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Pug vs Boston Terrier: Breed Differences & Similarities


Last Updated: May 21, 2024 | 9 min read | 2 Comments

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Small Black and Tan Dog Looking at Camera
Pugs have a rich history that starts in China

Are you considering either a Pug or a Boston Terrier as your next furry family addition? The two may have similar smushed, wrinkled faces, but they both are quite distinctly different breeds. While they are similar in many ways, they also have some distinct differences. Their bulging eyes and sweet, crinkled faces may just melt your heart. Before welcoming either one of these pint-sized pups into your home, you’ll want to understand the two breeds’ temperaments, health risks, exercise levels, and puppy prices before settling on the perfect pet.

Breed Comparison


  • Height 10-14 Inches
  • Weight 14-18 Pounds
  • Temperament Warmhearted, Steadfast, Fun
  • Energy Low Energy
  • Health Average
  • Lifespan 12-15 Years
  • Puppy Prices $1,000 and Up

Boston Terrier

  • Height 15-17 Inches
  • Weight 12-25 Pounds
  • Temperament Lively, Stubborn, Intelligent
  • Energy Average
  • Health Average
  • Lifespan 13-15 Years
  • Puppy Prices $1,200 to $2,500

Key Differences

  1. The Pug is an older breed.
  2. Boston Terriers are larger, weighing 12 to 25 pounds.
  3. Pugs are smaller, weighing 14 to 18 pounds.
  4. Boston Terriers are more protective.
  5. Pugs are friendlier with older kids, while Boston Terriers can fit in with families of all ages.
  6. Boston Terriers are more active, smarter, and easier to train.
  7. Pugs are stubborn and harder to train.
  8. Boston Terriers have a slightly longer lifespan.

Breed History

To understand what a dog is like today, you need to know about its history. Both breeds have rich histories that have formed them into the dogs we know and love today. Because each pup was bred for different reasons, they have certain traits that they still possess today. To understand their background a bit better, let’s take a look at the origins of both breeds.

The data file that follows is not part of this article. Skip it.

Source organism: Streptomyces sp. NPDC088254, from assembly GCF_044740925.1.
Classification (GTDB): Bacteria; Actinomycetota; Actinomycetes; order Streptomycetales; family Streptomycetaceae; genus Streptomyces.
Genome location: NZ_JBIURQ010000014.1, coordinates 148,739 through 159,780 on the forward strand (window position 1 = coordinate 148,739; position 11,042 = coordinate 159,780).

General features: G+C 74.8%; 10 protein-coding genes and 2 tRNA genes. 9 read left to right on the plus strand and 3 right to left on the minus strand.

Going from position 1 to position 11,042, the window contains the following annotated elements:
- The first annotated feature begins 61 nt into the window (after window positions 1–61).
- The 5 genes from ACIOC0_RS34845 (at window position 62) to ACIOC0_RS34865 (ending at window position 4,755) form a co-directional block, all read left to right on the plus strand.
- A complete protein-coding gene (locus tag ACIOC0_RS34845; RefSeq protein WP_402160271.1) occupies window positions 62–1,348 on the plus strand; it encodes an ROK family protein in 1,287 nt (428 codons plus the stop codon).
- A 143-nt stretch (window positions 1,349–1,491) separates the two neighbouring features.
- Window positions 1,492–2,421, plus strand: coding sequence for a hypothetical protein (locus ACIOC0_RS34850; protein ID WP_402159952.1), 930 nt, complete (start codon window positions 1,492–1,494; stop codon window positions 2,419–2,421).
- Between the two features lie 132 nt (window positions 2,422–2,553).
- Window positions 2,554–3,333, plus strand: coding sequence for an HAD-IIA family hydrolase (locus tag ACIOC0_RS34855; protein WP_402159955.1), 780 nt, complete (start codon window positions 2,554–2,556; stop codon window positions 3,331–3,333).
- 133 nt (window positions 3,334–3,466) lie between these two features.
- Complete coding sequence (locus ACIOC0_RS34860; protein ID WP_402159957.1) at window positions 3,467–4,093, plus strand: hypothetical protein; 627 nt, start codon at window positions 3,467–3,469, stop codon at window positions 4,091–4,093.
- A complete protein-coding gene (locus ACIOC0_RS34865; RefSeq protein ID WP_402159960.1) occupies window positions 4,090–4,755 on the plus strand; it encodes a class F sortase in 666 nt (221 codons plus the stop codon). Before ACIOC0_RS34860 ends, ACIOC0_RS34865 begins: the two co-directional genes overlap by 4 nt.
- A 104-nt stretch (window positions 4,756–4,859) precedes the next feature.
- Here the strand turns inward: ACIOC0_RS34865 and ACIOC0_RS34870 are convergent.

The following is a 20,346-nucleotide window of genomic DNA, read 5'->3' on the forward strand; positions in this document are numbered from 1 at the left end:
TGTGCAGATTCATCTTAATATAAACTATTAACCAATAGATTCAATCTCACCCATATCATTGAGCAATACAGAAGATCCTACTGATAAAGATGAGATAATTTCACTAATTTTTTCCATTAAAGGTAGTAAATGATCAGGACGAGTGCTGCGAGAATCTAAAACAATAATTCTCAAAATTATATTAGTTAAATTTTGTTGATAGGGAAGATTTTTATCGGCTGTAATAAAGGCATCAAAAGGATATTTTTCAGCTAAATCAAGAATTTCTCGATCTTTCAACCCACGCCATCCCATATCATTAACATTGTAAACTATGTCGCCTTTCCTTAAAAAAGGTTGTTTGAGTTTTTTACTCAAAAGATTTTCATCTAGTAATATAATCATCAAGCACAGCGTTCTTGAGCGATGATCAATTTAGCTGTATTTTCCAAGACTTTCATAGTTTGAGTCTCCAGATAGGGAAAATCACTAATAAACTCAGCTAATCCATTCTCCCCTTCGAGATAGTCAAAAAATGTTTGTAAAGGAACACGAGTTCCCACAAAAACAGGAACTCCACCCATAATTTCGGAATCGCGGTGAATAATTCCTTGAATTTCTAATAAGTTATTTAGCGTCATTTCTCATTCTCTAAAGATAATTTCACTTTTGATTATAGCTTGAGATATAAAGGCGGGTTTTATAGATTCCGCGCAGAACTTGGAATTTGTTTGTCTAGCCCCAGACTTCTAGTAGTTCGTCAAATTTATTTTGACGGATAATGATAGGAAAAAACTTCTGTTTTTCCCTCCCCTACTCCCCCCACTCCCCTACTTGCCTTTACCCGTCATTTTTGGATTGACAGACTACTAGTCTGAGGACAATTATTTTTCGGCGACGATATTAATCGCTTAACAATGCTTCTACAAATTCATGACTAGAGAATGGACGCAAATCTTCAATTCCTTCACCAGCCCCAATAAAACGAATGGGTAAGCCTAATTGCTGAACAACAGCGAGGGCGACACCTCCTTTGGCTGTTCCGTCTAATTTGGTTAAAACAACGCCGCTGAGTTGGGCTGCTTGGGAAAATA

Small Black and Tan Dog Looking at Camera
Pugs have a rich history that starts in China.

The Pug has a rich history dating back to the Han Dynasty in China, where they held royal status. It was not unlikely for Pugs to have servants and receive ranks during this time. However, back then, the breed was known as the Sichuan Pai dog. It wasn’t until the dog reached Western Europe that the name transformed into Pug.

Before reaching Western Europe, the breed spread throughout the Orient because of the widespread trade. The Dutch East India Trading Company, in particular, would bring Pugs back from the trade as precious cargo, leading to the breed’s increased popularity in the Netherlands.

From Holland, the breed traveled with William and Mary of Orange to assume the monarchy in England. Upon arrival in England among the royal court, the Pug ignited widespread fascination. Eventually, the Sichuan Pai dog dropped its name to become the dog we know and love today. They continue to be popular as pets and as Pug crossbreeds.

Boston Terrier

Black and White Dog Laying on Ground
The breed was originally bred for dog fighting purposes.

Boston Terriers were developed in the United States specifically for dog fighting. Today, dog fighting is outlawed and frowned upon, but that wasn’t the case in 19th-century England. Dog fighting, or blood sport, drew large crowds, spread in popularity, and incited mania for crossbreeding terriers and bull-breeds in hopes of creating the ultimate fighting dog. Unfortunately, the crossbreeding for dogfighting in England led to the creation of the breed.

The original dog was a cross between a typical Bulldog and the white English terrier, which is now extinct. The result? A muscular, compact dog named Judge. Eventually, a man named William O’Brien purchased Judge and brought him home to Boston in the United States. Once in Boston, a man named Robert C. Hooper purchased Judge.

With Hooper, Judge became formally known as “Hooper’s Judge” and became the breed’s bloodline patriarch as the prominent ancestor. With Judge’s passed-down genetics, his poise, disposition, and prestigious-looking black and white coat came about; thus, the breed earned the nickname “the American Gentleman.”

Throughout the early 1900s, the breed ranked among the most popular household dogs in the United States. While not as popular today, it remains a popular breed.


Two Small Breed Dogs Looking Up
While they may be similar in stature, these two small breeds look very different from one another.

Small in stature, compact, bulging bug eyes, and wrinkle-clad faces, both breeds share quite a few similar appearance characteristics. Based on facial features, the two breeds appear related. When you look more closely at the animals wholly, you’ll see that they differ significantly.

One of the main differences between both dog breeds is their size. Bostons stand taller at around 15 to 17 inches because of their long legs, while smaller breeds. The Pug, on the other hand, stands a few inches shorter at around 10 to 13 inches.

While Pugs appear a bit chubby because of their rolls and height, Bostons weigh, on average, more. They can weigh anywhere from 12 to 25 pounds, while the Pug weighs between 14 and 18 pounds.